Tuesday, March 17, 2009

Getting Dirty on St. Patrick's Day

In honour of St. Patrick's Day, I'm sharing a couple of photos Professor X took during our time in Ireland. We lived in a magical village called Murrisk, just outside Westport in County Mayo. The view from our house in one direction was a sacred mountain called Croagh Patrick. Pilgrims go there every year to climb the rocky trail to the top, where there is a little chapel. St. Patrick allegedly stayed at the summit in 441 AD. After 40 days of fasting, he banished all the snakes and demons from Ireland. This is his view from the top:

Clew Bay stretches out to the north of Murrisk. It is largely undeveloped, and just thinking about it makes my throat tight. Looking at this picture reminds me of the beauty we left behind as well as the wonderful friends who remain there. I miss all of it.

Let's not have me sink into melancholy, shall we? What else do I have to tell you about?

My sweet friend Mama Milton recently posted something that inspired me.


You can click on this badge and travel to SusieJ's blog, where she describes what this is all about. Suffice it to say that Amazing Children and I are about to embark upon an incredible journey of attempting to scrabble in the soil and sow seeds to help hunger at home and elsewhere.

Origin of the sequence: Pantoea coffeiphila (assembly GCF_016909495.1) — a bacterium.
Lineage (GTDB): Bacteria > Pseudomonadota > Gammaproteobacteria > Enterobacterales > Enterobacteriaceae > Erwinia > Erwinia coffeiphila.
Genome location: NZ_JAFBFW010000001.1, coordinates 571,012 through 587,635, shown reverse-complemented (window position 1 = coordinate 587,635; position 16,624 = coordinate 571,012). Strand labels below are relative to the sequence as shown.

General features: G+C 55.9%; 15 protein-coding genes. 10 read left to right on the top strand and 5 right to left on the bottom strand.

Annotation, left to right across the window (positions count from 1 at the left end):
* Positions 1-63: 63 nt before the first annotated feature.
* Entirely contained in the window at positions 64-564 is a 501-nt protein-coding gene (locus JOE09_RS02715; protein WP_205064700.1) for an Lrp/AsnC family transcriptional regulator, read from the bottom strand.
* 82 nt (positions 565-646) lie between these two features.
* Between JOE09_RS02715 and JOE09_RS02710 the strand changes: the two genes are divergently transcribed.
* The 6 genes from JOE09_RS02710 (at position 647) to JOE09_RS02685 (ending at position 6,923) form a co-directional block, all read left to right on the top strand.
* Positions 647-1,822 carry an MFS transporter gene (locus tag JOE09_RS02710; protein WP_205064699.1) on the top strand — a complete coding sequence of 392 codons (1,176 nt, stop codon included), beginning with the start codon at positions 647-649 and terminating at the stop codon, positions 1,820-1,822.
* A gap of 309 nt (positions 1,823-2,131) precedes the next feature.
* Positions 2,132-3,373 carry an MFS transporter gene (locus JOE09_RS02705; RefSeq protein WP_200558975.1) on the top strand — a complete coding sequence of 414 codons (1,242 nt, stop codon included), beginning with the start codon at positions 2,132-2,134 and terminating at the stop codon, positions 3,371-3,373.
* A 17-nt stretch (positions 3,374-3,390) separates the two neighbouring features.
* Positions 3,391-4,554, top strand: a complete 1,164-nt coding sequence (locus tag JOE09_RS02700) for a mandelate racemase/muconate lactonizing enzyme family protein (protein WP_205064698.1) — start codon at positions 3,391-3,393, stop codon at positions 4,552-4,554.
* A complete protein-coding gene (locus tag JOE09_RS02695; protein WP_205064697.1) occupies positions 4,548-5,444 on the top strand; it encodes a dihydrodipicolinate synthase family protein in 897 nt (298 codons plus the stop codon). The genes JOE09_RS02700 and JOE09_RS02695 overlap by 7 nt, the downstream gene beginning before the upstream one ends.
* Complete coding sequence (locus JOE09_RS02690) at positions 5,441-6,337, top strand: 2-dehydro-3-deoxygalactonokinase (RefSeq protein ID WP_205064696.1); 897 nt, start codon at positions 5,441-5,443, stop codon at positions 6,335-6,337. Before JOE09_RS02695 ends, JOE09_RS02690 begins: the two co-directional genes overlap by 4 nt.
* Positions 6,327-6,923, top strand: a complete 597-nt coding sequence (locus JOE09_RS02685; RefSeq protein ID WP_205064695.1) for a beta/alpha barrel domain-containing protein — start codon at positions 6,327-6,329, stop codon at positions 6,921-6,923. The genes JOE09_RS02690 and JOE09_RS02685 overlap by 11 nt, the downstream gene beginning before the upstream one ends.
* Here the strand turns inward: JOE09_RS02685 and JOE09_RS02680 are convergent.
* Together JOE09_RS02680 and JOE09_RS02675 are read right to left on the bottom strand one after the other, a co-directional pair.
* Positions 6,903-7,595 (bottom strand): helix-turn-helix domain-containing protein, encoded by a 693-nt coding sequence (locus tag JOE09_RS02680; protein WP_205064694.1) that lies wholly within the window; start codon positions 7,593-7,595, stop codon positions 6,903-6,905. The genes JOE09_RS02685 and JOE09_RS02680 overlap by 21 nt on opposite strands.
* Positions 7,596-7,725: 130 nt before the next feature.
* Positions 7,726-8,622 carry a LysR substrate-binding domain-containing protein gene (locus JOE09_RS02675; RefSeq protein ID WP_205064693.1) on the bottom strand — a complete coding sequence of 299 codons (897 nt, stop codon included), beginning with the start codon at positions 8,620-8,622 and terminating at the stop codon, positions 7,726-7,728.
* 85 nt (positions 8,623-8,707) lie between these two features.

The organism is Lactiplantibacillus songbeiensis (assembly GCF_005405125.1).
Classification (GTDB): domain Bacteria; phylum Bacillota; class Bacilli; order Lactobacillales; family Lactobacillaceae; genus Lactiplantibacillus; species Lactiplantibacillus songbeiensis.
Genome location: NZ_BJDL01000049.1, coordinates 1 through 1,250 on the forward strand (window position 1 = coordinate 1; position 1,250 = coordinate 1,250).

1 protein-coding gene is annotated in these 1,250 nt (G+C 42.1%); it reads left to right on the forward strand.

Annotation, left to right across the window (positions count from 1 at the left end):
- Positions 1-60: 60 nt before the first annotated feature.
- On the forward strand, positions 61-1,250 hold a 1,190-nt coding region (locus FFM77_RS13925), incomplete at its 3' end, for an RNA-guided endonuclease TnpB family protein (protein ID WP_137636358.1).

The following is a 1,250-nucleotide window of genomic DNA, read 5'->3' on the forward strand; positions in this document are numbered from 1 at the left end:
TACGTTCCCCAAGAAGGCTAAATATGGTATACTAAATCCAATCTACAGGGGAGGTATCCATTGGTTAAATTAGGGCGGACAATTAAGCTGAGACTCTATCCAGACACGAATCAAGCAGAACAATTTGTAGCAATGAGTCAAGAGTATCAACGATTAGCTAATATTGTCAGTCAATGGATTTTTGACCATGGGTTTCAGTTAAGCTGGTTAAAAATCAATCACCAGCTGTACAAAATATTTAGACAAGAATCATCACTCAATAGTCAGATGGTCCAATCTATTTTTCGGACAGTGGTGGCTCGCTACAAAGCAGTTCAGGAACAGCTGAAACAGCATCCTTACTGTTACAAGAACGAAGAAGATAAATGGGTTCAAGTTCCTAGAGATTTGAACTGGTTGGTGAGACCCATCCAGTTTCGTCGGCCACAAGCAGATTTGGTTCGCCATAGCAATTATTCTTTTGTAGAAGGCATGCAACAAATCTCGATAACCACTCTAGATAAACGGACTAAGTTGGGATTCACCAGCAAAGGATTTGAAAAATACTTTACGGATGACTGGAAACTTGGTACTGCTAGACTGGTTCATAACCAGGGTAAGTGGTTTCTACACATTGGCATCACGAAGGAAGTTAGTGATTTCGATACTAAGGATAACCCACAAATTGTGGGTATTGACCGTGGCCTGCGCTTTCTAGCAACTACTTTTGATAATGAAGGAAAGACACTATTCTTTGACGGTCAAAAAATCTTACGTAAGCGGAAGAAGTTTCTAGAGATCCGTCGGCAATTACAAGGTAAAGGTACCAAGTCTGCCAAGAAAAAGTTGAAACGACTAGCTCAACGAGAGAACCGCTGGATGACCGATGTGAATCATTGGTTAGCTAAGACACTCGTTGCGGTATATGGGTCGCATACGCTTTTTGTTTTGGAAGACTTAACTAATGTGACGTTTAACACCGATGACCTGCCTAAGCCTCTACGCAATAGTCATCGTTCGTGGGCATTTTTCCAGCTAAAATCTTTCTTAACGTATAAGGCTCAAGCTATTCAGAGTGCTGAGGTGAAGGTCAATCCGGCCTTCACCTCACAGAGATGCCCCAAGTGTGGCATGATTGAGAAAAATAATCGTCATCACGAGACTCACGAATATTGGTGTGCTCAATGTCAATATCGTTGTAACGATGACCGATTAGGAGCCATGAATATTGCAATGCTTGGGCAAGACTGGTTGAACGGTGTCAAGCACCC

I think this is a dandy way to commemorate St. Patrick's Day. Sadly, we can't afford tickets to return to our beloved Murrisk this year, and there aren't particularly large numbers of snakes which need to be driven out of any local environs. Sure, we will eat some Irish stew and soda bread for supper tonight after wearing green clothes. To be clear, we will keep the clothes on while eating. But the wearing will begin before the eating. Anyhoo, back to the gardening thing.

I've wanted to grow food for a while now, and this is a good time to start. So we will be digging up a bit of the backyard tomorrow and planning our planting. I am now taking suggestions for what we should include in our Victory Garden.

I can't resist including one non-edible that I always love to see, although it looks like my supply might be limited:
St. Patrick may have chosen to fast, but I'm determined to do what I can to help those in my community who are hungry. How about you?


Voyager said...

Growing food for others is a great idea. Good luck. A church in my neighbourhood sponsors a "plant a row, give a row" program. They distribute donations of home grown produce to shelters and soup kitchens. I don't grow more than a few pots of tomatoes, but you have inspired me to donate the crop from one of the pots to the program.

Lisa Wheeler Milton said...

Susie is going to love the plug - her heart is gold, I tell you.

Anonymous said...

That's a really cool idea. I am tryign to expand my garden a bit this year, so we'll see how successful that will be.

phd in yogurtry said...

Those are breathtaking views of Ireland - I can't think of a better way to honor the Irish!

Just a Plane Ride Away said...

Gulp! What beautiful photos of Ireland.

Rachel said...

I always give veggies to my neighbor(well she helps herself) and friends but this makes me want to put some aside for the local food bank in Batavia. I've actually been thinking of being a "community organizer" and getting a community garden going at the local Fermilab. I haven't got an answer back on my request yet but I may just have to be more demanding. What better time than now for some Victory Gardens.